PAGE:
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Lachlan de Crespigny’s Posts

Legal Abortion Time-Limits: Arbitrary Limits Harm Women

By Dr. Lachlan de Crespigny, Department of Obstetrics and Gynaecology, University of Melbourne

The vote by the British parliament to keep the upper legal limit on abortion at 24 weeks was headline news around the world. An article in The Economist (1) considers that the British were spared America’s abortion wars partly because Britain is less religious than America, but also because abortion laws are made in Parliament, where shades of grey can be debated, not in the courts, where black or white usually prevails.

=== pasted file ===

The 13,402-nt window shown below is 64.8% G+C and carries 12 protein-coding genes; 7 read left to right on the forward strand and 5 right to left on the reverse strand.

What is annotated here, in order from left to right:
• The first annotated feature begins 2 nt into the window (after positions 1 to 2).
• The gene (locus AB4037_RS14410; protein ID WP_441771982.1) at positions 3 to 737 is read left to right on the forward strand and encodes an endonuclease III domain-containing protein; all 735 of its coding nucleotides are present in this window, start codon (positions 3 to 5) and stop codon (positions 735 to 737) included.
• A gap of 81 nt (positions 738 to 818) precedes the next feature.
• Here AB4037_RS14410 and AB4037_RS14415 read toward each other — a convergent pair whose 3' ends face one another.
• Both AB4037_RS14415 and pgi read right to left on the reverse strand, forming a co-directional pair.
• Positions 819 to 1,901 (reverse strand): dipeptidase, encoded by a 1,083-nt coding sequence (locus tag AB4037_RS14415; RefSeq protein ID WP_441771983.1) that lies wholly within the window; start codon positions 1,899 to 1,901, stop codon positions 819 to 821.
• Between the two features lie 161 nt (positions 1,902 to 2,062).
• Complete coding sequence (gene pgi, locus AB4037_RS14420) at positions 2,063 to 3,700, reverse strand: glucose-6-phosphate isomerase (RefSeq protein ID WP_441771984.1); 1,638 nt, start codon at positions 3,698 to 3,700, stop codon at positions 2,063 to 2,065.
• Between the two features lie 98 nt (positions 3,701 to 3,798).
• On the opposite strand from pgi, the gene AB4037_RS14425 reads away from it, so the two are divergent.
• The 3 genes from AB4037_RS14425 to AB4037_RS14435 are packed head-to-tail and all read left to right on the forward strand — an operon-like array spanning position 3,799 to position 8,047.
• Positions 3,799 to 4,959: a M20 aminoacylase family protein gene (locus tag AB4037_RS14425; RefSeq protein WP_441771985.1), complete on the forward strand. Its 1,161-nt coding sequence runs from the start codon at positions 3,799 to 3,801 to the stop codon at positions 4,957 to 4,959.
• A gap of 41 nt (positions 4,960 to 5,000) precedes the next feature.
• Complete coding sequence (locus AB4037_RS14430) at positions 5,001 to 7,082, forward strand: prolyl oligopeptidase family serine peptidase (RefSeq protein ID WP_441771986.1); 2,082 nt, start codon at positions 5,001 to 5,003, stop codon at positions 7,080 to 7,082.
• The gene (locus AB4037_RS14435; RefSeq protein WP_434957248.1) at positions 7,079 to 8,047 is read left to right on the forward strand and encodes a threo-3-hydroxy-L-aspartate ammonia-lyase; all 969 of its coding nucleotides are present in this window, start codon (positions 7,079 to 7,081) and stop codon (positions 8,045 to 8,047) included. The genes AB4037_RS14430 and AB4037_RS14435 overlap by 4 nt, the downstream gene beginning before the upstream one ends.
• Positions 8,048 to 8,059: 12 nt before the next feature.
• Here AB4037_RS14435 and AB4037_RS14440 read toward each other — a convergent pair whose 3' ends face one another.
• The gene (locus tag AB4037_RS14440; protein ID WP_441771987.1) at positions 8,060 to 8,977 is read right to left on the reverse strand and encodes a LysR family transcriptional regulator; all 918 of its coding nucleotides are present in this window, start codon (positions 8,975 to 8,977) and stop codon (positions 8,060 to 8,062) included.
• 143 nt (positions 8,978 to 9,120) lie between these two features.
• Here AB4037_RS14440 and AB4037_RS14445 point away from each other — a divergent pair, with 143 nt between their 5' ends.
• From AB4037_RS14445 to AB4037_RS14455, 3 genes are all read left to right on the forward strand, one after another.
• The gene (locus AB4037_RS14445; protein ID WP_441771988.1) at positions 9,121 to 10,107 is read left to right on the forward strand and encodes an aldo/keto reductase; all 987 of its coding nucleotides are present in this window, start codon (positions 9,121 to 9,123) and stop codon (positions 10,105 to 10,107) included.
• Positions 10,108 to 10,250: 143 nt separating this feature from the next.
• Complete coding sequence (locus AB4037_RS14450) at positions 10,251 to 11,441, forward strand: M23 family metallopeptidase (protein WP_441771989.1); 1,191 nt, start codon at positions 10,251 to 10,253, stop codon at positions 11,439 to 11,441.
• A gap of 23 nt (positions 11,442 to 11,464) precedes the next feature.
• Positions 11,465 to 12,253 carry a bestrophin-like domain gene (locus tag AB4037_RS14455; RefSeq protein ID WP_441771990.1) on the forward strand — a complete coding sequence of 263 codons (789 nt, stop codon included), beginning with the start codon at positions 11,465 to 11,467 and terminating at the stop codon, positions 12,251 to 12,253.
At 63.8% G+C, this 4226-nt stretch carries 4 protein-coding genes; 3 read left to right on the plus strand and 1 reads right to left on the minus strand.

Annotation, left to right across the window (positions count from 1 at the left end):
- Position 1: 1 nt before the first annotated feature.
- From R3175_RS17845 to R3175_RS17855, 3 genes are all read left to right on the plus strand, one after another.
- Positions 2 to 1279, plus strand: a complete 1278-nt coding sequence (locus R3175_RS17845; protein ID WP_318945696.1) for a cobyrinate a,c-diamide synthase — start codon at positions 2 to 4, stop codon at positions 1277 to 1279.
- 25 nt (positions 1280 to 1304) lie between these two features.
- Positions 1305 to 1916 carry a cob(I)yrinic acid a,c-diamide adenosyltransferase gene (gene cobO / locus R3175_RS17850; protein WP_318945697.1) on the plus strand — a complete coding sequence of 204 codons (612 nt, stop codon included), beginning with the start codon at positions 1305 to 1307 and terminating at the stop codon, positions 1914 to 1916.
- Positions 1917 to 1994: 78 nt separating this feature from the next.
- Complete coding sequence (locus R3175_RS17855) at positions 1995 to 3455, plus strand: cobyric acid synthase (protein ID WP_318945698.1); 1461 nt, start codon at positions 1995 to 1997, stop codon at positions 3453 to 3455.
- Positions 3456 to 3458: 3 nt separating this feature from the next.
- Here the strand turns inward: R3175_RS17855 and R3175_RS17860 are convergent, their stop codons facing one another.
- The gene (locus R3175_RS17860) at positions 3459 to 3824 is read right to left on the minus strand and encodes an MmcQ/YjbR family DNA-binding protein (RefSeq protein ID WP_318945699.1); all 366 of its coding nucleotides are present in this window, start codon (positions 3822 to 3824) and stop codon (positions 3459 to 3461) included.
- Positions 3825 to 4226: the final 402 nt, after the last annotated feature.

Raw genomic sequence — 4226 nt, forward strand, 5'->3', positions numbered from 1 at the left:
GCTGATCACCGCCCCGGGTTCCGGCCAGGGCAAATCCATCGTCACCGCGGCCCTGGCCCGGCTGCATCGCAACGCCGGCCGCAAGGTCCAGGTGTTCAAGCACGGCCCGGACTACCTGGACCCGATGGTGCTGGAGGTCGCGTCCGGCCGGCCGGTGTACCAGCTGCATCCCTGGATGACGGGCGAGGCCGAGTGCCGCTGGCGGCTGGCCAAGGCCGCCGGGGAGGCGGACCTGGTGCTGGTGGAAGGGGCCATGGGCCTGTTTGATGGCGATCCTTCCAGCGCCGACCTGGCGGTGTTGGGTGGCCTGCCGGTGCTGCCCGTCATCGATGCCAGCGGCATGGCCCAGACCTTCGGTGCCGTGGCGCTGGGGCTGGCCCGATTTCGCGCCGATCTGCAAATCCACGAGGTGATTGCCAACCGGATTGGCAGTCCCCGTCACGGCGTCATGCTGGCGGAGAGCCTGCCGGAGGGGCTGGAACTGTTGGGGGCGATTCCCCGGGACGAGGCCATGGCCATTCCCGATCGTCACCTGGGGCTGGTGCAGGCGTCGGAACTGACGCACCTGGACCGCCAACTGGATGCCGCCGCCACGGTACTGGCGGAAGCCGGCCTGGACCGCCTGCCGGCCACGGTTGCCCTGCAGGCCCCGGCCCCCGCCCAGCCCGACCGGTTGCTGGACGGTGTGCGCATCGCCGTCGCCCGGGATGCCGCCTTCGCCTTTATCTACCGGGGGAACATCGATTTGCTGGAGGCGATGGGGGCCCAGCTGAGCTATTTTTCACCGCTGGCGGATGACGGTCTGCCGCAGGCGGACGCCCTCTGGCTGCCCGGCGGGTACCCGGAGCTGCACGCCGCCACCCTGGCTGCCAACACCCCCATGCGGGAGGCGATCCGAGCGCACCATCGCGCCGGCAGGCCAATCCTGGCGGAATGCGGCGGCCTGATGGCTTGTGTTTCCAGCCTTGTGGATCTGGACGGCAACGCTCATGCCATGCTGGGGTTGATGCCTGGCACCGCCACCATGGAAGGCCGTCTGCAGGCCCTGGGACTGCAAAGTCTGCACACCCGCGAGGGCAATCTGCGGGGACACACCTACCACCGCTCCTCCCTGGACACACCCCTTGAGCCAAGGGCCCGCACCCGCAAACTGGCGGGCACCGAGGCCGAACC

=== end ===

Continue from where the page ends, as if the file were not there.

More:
Interestingly much of the debate was about ‘viability’ – the minimum gestational age at which a newborn is said to be capable of surviving with modern intensive care facilities. This is a simple across-the-board week count. But the survival rate of newborns also depends on many other factors, including where they are born (2, 3), fetal health including the presence or absence of an abnormality (which remains lawful where the child will be ‘seriously handicapped’), plus the condition of the newborn. While around half or so of 24 week newborns in Britain may survive, many or most of the abortions at around that gestation are of problem, or unhealthy, pregnancies.

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